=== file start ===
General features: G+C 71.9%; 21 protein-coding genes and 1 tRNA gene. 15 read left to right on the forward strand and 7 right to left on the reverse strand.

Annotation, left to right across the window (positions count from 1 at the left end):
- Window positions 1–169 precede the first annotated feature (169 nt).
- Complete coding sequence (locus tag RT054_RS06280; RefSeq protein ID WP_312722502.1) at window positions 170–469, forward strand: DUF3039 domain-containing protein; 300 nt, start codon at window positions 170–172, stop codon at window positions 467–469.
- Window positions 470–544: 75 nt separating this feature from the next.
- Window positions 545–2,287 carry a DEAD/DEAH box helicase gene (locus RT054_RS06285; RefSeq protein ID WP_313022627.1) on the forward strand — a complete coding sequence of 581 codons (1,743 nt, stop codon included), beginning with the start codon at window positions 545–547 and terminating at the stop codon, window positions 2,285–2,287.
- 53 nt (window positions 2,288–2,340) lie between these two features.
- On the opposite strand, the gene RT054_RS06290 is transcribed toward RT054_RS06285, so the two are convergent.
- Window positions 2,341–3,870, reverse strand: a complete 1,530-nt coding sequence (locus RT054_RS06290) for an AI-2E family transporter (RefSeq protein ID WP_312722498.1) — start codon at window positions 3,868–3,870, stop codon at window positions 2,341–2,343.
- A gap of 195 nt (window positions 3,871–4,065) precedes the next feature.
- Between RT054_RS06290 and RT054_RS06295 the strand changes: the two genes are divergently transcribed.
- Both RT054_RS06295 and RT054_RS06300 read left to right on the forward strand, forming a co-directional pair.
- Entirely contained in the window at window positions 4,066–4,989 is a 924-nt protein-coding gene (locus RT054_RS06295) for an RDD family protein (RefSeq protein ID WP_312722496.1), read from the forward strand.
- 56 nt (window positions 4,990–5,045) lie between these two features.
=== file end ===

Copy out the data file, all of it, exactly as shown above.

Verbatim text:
General features: G+C 71.9%; 21 protein-coding genes and 1 tRNA gene. 15 read left to right on the forward strand and 7 right to left on the reverse strand.

Annotation, left to right across the window (positions count from 1 at the left end):
- Window positions 1–169 precede the first annotated feature (169 nt).
- Complete coding sequence (locus tag RT054_RS06280; RefSeq protein ID WP_312722502.1) at window positions 170–469, forward strand: DUF3039 domain-containing protein; 300 nt, start codon at window positions 170–172, stop codon at window positions 467–469.
- Window positions 470–544: 75 nt separating this feature from the next.
- Window positions 545–2,287 carry a DEAD/DEAH box helicase gene (locus RT054_RS06285; RefSeq protein ID WP_313022627.1) on the forward strand — a complete coding sequence of 581 codons (1,743 nt, stop codon included), beginning with the start codon at window positions 545–547 and terminating at the stop codon, window positions 2,285–2,287.
- 53 nt (window positions 2,288–2,340) lie between these two features.
- On the opposite strand, the gene RT054_RS06290 is transcribed toward RT054_RS06285, so the two are convergent.
- Window positions 2,341–3,870, reverse strand: a complete 1,530-nt coding sequence (locus RT054_RS06290) for an AI-2E family transporter (RefSeq protein ID WP_312722498.1) — start codon at window positions 3,868–3,870, stop codon at window positions 2,341–2,343.
- A gap of 195 nt (window positions 3,871–4,065) precedes the next feature.
- Between RT054_RS06290 and RT054_RS06295 the strand changes: the two genes are divergently transcribed.
- Both RT054_RS06295 and RT054_RS06300 read left to right on the forward strand, forming a co-directional pair.
- Entirely contained in the window at window positions 4,066–4,989 is a 924-nt protein-coding gene (locus RT054_RS06295) for an RDD family protein (RefSeq protein ID WP_312722496.1), read from the forward strand.
- 56 nt (window positions 4,990–5,045) lie between these two features.